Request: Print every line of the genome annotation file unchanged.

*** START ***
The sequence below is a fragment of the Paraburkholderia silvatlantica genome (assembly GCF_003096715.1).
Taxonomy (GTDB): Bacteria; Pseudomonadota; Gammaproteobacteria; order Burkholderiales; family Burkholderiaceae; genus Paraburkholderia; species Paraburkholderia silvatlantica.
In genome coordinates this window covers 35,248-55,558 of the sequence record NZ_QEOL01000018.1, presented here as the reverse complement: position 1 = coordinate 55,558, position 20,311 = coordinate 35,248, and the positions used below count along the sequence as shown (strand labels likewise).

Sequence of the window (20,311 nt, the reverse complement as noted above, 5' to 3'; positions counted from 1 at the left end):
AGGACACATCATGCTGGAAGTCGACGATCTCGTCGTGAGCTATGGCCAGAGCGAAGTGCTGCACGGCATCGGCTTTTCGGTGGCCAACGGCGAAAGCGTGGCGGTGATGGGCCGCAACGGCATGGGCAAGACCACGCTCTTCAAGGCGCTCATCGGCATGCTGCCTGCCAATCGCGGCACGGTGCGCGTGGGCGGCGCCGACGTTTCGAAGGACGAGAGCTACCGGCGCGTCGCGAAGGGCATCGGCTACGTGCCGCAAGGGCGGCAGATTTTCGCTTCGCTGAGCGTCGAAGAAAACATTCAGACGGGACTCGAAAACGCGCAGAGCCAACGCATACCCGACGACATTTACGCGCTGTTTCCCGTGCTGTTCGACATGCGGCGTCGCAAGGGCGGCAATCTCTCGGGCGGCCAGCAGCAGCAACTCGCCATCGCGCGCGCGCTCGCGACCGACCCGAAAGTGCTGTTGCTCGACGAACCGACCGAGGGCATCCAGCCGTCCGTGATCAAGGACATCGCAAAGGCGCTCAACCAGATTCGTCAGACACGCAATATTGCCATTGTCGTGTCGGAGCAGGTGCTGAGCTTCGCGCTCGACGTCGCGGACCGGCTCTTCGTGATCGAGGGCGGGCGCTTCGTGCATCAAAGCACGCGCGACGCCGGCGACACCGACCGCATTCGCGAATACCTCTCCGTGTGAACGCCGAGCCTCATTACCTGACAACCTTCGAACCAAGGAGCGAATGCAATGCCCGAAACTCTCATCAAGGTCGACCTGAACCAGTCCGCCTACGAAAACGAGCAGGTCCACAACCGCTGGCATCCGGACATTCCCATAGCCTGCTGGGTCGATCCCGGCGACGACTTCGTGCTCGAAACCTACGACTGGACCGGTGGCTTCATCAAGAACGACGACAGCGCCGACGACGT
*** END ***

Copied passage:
The sequence below is a fragment of the Paraburkholderia silvatlantica genome (assembly GCF_003096715.1).
Taxonomy (GTDB): Bacteria; Pseudomonadota; Gammaproteobacteria; order Burkholderiales; family Burkholderiaceae; genus Paraburkholderia; species Paraburkholderia silvatlantica.
In genome coordinates this window covers 35,248-55,558 of the sequence record NZ_QEOL01000018.1, presented here as the reverse complement: position 1 = coordinate 55,558, position 20,311 = coordinate 35,248, and the positions used below count along the sequence as shown (strand labels likewise).

Sequence of the window (20,311 nt, the reverse complement as noted above, 5' to 3'; positions counted from 1 at the left end):
AGGACACATCATGCTGGAAGTCGACGATCTCGTCGTGAGCTATGGCCAGAGCGAAGTGCTGCACGGCATCGGCTTTTCGGTGGCCAACGGCGAAAGCGTGGCGGTGATGGGCCGCAACGGCATGGGCAAGACCACGCTCTTCAAGGCGCTCATCGGCATGCTGCCTGCCAATCGCGGCACGGTGCGCGTGGGCGGCGCCGACGTTTCGAAGGACGAGAGCTACCGGCGCGTCGCGAAGGGCATCGGCTACGTGCCGCAAGGGCGGCAGATTTTCGCTTCGCTGAGCGTCGAAGAAAACATTCAGACGGGACTCGAAAACGCGCAGAGCCAACGCATACCCGACGACATTTACGCGCTGTTTCCCGTGCTGTTCGACATGCGGCGTCGCAAGGGCGGCAATCTCTCGGGCGGCCAGCAGCAGCAACTCGCCATCGCGCGCGCGCTCGCGACCGACCCGAAAGTGCTGTTGCTCGACGAACCGACCGAGGGCATCCAGCCGTCCGTGATCAAGGACATCGCAAAGGCGCTCAACCAGATTCGTCAGACACGCAATATTGCCATTGTCGTGTCGGAGCAGGTGCTGAGCTTCGCGCTCGACGTCGCGGACCGGCTCTTCGTGATCGAGGGCGGGCGCTTCGTGCATCAAAGCACGCGCGACGCCGGCGACACCGACCGCATTCGCGAATACCTCTCCGTGTGAACGCCGAGCCTCATTACCTGACAACCTTCGAACCAAGGAGCGAATGCAATGCCCGAAACTCTCATCAAGGTCGACCTGAACCAGTCCGCCTACGAAAACGAGCAGGTCCACAACCGCTGGCATCCGGACATTCCCATAGCCTGCTGGGTCGATCCCGGCGACGACTTCGTGCTCGAAACCTACGACTGGACCGGTGGCTTCATCAAGAACGACGACAGCGCCGACGACGT